I’ve posted an extensive legal comment on the Invisible Blog on last week’s decision at the ICC to allow the commencement of a formal investigation in Kenya. But important in these matters is also the question of communication and how the Court is perceived by various communities who have an interest in the functioning of the Court. As I mentioned in a previous post, I don’t believe that the Court focusing on Africa is a sign of its neo-colonialist nature. But the fact remains that perceptions, whether right or wrong, are fundamental, especially for an institution that relies so heavily on governmental and non-governmental cooperation for its daily operation.
In this context, it is interesting to look at the press conference held by the Prosecutor the day after the decision. Mr. Ocampo has once again shown his capacity to express himself in a clear and synthetic way, with strong Orwellian statements aimed at striking our hearts and minds. Here’s one example:
The judges decided. There will be justice in Kenya. To contribute to the prevention of crimes during the next election we must proceed promptly. We will. There is a list of 20 suspects, but it is not binding. We envision at least two cases against one to three persons in each case. We will focus on those most responsible according to the evidence that will be impartially collected. We aim to finalize the bulk of the investigation during 2010. We will present our case before the Judges. They will decide. This is a judicial process.
On the content, there is nothing “decided” yet, the judges just allowed the commencement of a formal investigation. There have been no indictments, no arrest warrants or confirmation of charges and I would be surprised if anything notable happened in the next 18 months before the next election.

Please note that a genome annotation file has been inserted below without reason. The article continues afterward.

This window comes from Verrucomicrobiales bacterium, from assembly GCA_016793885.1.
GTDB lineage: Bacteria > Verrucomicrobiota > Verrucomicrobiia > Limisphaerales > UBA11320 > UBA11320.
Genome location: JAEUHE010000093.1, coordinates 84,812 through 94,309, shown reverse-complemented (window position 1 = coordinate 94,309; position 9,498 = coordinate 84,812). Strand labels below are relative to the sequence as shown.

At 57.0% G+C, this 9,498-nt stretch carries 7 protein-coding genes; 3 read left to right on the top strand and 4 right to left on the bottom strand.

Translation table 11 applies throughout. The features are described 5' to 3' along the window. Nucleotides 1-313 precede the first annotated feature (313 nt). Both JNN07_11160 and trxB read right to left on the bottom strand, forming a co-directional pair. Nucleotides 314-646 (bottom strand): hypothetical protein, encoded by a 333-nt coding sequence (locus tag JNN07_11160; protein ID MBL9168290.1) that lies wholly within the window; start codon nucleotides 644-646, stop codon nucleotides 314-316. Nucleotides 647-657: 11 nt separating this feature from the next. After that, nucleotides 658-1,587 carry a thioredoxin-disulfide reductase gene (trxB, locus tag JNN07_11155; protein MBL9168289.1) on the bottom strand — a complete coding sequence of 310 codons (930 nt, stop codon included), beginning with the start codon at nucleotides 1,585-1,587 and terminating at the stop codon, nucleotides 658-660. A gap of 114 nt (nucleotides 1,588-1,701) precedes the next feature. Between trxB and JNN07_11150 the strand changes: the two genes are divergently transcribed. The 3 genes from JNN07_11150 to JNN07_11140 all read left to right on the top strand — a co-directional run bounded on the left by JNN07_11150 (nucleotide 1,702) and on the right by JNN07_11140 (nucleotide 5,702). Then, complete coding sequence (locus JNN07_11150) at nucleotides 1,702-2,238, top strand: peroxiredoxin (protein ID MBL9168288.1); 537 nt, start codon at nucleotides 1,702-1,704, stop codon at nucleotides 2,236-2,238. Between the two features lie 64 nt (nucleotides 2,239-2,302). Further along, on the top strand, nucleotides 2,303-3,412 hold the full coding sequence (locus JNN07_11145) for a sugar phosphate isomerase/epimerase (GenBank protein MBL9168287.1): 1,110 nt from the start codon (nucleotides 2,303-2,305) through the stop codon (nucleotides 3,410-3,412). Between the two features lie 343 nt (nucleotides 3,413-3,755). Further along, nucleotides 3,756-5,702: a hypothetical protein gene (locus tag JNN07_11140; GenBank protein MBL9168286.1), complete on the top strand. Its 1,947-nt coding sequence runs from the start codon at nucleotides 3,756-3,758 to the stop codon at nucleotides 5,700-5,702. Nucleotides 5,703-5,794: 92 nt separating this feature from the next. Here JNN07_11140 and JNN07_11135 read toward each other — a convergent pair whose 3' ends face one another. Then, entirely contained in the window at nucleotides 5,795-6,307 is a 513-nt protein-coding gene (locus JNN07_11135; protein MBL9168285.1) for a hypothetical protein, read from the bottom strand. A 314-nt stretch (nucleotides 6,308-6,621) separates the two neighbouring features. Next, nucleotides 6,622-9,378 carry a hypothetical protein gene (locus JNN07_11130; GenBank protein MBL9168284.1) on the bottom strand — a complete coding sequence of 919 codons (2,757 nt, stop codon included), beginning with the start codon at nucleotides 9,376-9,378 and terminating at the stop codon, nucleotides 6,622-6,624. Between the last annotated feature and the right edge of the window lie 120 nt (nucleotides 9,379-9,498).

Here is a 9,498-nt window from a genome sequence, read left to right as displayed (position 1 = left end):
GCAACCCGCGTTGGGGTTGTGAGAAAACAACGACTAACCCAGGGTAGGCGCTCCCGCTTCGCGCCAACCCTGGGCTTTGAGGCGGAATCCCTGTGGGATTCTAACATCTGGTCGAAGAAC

But for the purposes of this post, I’d like to focus on the form. It just seems incomprehensible that the Prosecutor of an international Court express himself in such a telegraphic fashion. Mr. Ocampo also appears in a video produced by the Hauser center where he reproduces exactly the same way of conveying ideas. And the example I give earlier does not show that he actually repeats some of sentences throughout the statement, to increase their impact…
I don’t know why he believes he should express himself like this. The statement seems to be perfectly tailored for an audience that seems to be perceived as incapable of comprehending sentences longer that 5 words (Human Rights activists and Africans?…). I’m a little reluctant to attribute such thoughts to Prosecutor Ocampo, but one can’t help feeling patronized when being spoken to like a child. And if it’s not based on what he perceives to be what people want to hear, I don’t really see any other explanation for such absence of effort in drafting a statement. Ok. We get it. Justice good. Criminals bad.